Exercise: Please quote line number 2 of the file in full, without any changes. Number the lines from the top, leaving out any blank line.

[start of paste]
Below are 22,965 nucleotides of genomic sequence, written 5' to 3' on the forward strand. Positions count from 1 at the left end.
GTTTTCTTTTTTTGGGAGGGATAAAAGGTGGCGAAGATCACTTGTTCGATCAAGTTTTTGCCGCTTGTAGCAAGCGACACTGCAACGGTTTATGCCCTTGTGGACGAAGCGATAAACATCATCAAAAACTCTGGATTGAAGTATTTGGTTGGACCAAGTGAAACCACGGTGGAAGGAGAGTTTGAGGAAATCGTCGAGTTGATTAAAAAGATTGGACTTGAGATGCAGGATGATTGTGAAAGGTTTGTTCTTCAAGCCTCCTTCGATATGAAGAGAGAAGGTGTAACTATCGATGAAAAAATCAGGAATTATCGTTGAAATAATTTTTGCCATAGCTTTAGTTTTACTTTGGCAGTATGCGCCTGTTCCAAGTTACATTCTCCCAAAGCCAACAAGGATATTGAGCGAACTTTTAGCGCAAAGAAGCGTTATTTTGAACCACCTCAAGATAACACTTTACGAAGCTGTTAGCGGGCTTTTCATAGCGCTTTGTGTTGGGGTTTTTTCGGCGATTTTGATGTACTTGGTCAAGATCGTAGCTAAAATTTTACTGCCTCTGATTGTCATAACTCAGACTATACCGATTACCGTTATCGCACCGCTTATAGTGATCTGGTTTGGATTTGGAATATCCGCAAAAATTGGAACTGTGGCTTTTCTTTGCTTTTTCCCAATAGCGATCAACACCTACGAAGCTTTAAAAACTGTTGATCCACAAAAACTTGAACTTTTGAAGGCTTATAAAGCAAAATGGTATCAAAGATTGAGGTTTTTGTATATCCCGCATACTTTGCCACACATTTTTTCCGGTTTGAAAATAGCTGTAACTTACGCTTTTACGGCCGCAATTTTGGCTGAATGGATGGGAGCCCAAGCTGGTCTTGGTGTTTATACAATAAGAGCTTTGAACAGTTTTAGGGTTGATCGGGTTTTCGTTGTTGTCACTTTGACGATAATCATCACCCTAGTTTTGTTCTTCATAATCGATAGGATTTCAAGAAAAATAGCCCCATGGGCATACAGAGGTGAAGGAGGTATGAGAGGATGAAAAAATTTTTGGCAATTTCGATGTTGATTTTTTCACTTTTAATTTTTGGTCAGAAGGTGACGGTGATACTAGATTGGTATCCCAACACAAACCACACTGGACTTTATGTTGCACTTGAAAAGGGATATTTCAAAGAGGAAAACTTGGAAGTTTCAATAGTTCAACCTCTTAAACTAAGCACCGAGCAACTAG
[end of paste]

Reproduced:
GTTTTCTTTTTTTGGGAGGGATAAAAGGTGGCGAAGATCACTTGTTCGATCAAGTTTTTGCCGCTTGTAGCAAGCGACACTGCAACGGTTTATGCCCTTGTGGACGAAGCGATAAACATCATCAAAAACTCTGGATTGAAGTATTTGGTTGGACCAAGTGAAACCACGGTGGAAGGAGAGTTTGAGGAAATCGTCGAGTTGATTAAAAAGATTGGACTTGAGATGCAGGATGATTGTGAAAGGTTTGTTCTTCAAGCCTCCTTCGATATGAAGAGAGAAGGTGTAACTATCGATGAAAAAATCAGGAATTATCGTTGAAATAATTTTTGCCATAGCTTTAGTTTTACTTTGGCAGTATGCGCCTGTTCCAAGTTACATTCTCCCAAAGCCAACAAGGATATTGAGCGAACTTTTAGCGCAAAGAAGCGTTATTTTGAACCACCTCAAGATAACACTTTACGAAGCTGTTAGCGGGCTTTTCATAGCGCTTTGTGTTGGGGTTTTTTCGGCGATTTTGATGTACTTGGTCAAGATCGTAGCTAAAATTTTACTGCCTCTGATTGTCATAACTCAGACTATACCGATTACCGTTATCGCACCGCTTATAGTGATCTGGTTTGGATTTGGAATATCCGCAAAAATTGGAACTGTGGCTTTTCTTTGCTTTTTCCCAATAGCGATCAACACCTACGAAGCTTTAAAAACTGTTGATCCACAAAAACTTGAACTTTTGAAGGCTTATAAAGCAAAATGGTATCAAAGATTGAGGTTTTTGTATATCCCGCATACTTTGCCACACATTTTTTCCGGTTTGAAAATAGCTGTAACTTACGCTTTTACGGCCGCAATTTTGGCTGAATGGATGGGAGCCCAAGCTGGTCTTGGTGTTTATACAATAAGAGCTTTGAACAGTTTTAGGGTTGATCGGGTTTTCGTTGTTGTCACTTTGACGATAATCATCACCCTAGTTTTGTTCTTCATAATCGATAGGATTTCAAGAAAAATAGCCCCATGGGCATACAGAGGTGAAGGAGGTATGAGAGGATGAAAAAATTTTTGGCAATTTCGATGTTGATTTTTTCACTTTTAATTTTTGGTCAGAAGGTGACGGTGATACTAGATTGGTATCCCAACACAAACCACACTGGACTTTATGTTGCACTTGAAAAGGGATATTTCAAAGAGGAAAACTTGGAAGTTTCAATAGTTCAACCTCTTAAACTAAGCACCGAGCAACTAG